What is opportunity cost?

Imagine you’re deciding between purchasing a new SUV and an old sedan. When weighing the two options, you’d probably think about what you’d get for your money with each car, and what you may miss out on by choosing the SUV versus the sedan, for example your savings.

This idea is called opportunity cost, and it can help people and businesses make better financial choices. Opportunity cost is a term economists use to describe the relationship between what an item adds to your life, and how much it might cost you by not having it, taking into account your other options. So the opportunity cost of buying an SUV includes an alternative option, such as buying a less expensive sedan.

In short, opportunity cost can be described as the cost of something you didn’t choose.

The Formula

There is no specifically defined or agreed on mathematical formula to calculate opportunity cost, but there are ways to think about opportunity costs in a mathematical way. 

Opportunity cost is the value of the next best alternative or option. This value may or may not be measured in money. Value can also be measured by other means like time or satisfaction. 

One formula to calculate opportunity costs could be the ratio of what you are sacrificing to what you are gaining. If we think about opportunity costs like this, then the formula is very straight forward.

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What you sacrifice / What you gain = opportunity costs

Businesses can also apply the concept of opportunity costs, but they tend to call it economic costs. For business, opportunity costs exist in the production process. 

Opportunity costs in business may relate to not choosing opportunities, for example to produce alternative goods and services. When businesses think about opportunity costs they see them this way:

Total revenue-economic profit = opportunity costs

The key to understanding how businesses see opportunity costs is to understand the concept of economic profit. For businesses, economic profit is the amount of money made after deducting both explicit and implicit costs.

Explicit costs are the out-of-pocket expenses required to run the business. The idea of implicit costs is more abstract, but it is generally the value that could have been generated if the resources of the business had been used for other purposes.

This concept can be a bit complicated, but the general idea is that a business needs to earn revenue in excess of its opportunity costs for the benefits to accrue to the owners.

If a company is not able to earn an economic profit, it may fail. The owners of the business will eventually have to exit the industry, and the resources of the business will be put to a different use.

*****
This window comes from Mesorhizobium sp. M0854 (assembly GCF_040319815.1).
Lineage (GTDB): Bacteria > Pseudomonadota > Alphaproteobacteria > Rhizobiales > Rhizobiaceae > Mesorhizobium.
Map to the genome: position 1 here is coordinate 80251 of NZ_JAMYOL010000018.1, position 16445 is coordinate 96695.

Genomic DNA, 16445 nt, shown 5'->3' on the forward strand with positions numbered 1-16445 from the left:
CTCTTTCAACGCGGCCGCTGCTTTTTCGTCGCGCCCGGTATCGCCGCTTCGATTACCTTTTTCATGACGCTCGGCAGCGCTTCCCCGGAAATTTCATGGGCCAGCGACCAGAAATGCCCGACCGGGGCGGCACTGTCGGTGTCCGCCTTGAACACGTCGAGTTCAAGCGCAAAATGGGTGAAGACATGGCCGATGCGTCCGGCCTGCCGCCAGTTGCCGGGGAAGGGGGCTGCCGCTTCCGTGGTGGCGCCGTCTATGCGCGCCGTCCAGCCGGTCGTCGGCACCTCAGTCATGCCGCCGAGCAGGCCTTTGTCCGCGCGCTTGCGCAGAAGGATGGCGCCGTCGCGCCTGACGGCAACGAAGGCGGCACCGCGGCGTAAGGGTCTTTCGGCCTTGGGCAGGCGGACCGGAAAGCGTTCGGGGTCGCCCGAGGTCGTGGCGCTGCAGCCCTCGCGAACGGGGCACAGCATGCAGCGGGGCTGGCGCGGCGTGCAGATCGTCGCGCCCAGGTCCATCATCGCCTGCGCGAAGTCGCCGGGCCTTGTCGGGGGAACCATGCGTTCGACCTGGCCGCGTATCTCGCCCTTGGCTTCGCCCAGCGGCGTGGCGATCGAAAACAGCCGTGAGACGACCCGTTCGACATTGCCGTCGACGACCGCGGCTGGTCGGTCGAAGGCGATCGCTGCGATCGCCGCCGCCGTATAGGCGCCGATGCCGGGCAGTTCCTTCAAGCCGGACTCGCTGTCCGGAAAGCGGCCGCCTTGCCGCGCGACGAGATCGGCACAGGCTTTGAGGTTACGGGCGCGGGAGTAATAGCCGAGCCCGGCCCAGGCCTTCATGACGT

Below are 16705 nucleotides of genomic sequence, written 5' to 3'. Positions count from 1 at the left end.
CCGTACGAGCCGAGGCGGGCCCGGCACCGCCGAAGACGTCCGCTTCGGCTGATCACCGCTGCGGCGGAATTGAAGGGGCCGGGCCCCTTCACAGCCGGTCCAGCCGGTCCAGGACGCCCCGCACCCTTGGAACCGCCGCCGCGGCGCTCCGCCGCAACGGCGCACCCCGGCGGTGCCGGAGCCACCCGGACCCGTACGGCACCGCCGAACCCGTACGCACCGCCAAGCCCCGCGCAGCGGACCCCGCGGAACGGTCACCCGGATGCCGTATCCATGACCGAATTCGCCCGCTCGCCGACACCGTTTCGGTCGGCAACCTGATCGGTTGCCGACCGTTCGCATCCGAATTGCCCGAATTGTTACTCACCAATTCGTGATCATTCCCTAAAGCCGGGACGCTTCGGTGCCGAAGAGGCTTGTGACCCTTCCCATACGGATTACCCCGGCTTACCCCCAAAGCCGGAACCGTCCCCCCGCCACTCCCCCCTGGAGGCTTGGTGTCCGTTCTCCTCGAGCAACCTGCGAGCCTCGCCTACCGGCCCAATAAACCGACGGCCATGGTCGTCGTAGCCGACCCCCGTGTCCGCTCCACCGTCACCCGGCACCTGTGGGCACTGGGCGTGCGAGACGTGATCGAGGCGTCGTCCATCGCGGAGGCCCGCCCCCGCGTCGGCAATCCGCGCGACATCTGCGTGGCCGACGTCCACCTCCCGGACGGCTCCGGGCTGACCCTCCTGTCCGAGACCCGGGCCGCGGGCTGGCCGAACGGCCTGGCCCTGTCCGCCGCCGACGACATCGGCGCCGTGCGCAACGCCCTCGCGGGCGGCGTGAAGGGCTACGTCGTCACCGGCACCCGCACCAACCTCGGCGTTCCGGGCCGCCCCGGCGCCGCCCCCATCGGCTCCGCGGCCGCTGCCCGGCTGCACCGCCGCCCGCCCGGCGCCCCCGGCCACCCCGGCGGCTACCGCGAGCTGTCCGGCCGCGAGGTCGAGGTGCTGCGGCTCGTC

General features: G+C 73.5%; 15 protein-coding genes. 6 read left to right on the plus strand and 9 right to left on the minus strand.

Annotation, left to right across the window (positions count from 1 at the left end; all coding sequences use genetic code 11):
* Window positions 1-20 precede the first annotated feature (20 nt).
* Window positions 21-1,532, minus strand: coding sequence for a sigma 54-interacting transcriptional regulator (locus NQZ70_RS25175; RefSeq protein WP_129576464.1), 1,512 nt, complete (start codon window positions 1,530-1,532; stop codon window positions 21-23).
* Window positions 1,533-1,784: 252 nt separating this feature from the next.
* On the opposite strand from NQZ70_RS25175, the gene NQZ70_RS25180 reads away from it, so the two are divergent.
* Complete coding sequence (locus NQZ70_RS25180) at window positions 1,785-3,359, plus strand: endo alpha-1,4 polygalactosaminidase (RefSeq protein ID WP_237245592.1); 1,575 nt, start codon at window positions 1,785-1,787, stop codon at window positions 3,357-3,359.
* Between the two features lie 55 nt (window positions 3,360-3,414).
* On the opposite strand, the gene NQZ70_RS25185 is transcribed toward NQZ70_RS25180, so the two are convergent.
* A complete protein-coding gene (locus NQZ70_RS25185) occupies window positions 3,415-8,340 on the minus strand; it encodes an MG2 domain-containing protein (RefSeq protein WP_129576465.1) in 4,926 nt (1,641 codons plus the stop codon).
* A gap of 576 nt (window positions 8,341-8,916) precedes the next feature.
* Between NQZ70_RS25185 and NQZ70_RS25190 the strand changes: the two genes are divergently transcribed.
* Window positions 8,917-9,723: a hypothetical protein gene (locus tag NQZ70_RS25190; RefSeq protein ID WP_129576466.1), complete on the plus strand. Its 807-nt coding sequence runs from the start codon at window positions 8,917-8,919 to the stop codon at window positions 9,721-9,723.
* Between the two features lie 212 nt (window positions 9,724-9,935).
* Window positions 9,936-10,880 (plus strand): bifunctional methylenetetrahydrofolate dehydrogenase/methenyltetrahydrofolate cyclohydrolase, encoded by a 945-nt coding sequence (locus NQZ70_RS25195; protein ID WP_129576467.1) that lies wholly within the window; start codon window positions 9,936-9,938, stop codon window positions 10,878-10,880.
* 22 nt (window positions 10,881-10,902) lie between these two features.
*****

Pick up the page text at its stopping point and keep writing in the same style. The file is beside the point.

How to calculate opportunity cost

For most people, it makes most sense to think about opportunity costs from the perspective of ‘what do I sacrifice?’ versus ‘what do I gain?’

For example, you may have the choice between two jobs, a mechanic or a bartender.If you work as a mechanic, you could earn $50 per hour. If you work as a bartender, even with tips, your wage could be around $25 per hour.*

So what could you be giving up by working as a bartender versus working as a mechanic?

At first, in the example above, it may look like $25 per hour. But this is not the way opportunity costs are calculated. The formula is not “what I sacrifice minus what I gain.” Instead, it is necessary to look at the ratio of sacrifice to gain.

Going back to our example, if you chose to spend an hour working as a bartender instead of as a mechanic, then you are actually giving up ($50 mechanic / $25 bartender) = $2 of opportunity cost. This $2 says, for every dollar I earn working for one hour as a bartender, I sacrifice $2 working the same hour as a mechanic.

It is important to look at the ratio between two alternatives to correctly calculate opportunity costs.

Weighing opportunity cost when you invest

You can think about opportunity cost when you consider investing. Say you’re deciding between investing $50 in stocks or in bonds. If you decide to buy $50 worth of a stock, you might see the price increase and make money from your investment.  (You might also see the price decrease, and lose money.) If you decide to buy a $50 bond, you can have a clearer picture of what you may earn on that investment, but in this hypothetical example you could have missed out on more dramatic increases in the stock price.* 

In this case, you can consider an investment’s opportunity cost by weighing the potential pros and cons of investing in a bond, versus the pros and cons of investing in a stock.

Remember that all investing carries risk, and you can lose money in the market. Stash recommends diversifying when you invest, and following the Stash Way. A diversified portfolio can have a mix of stocks, bonds, and exchange-traded funds (ETFs).

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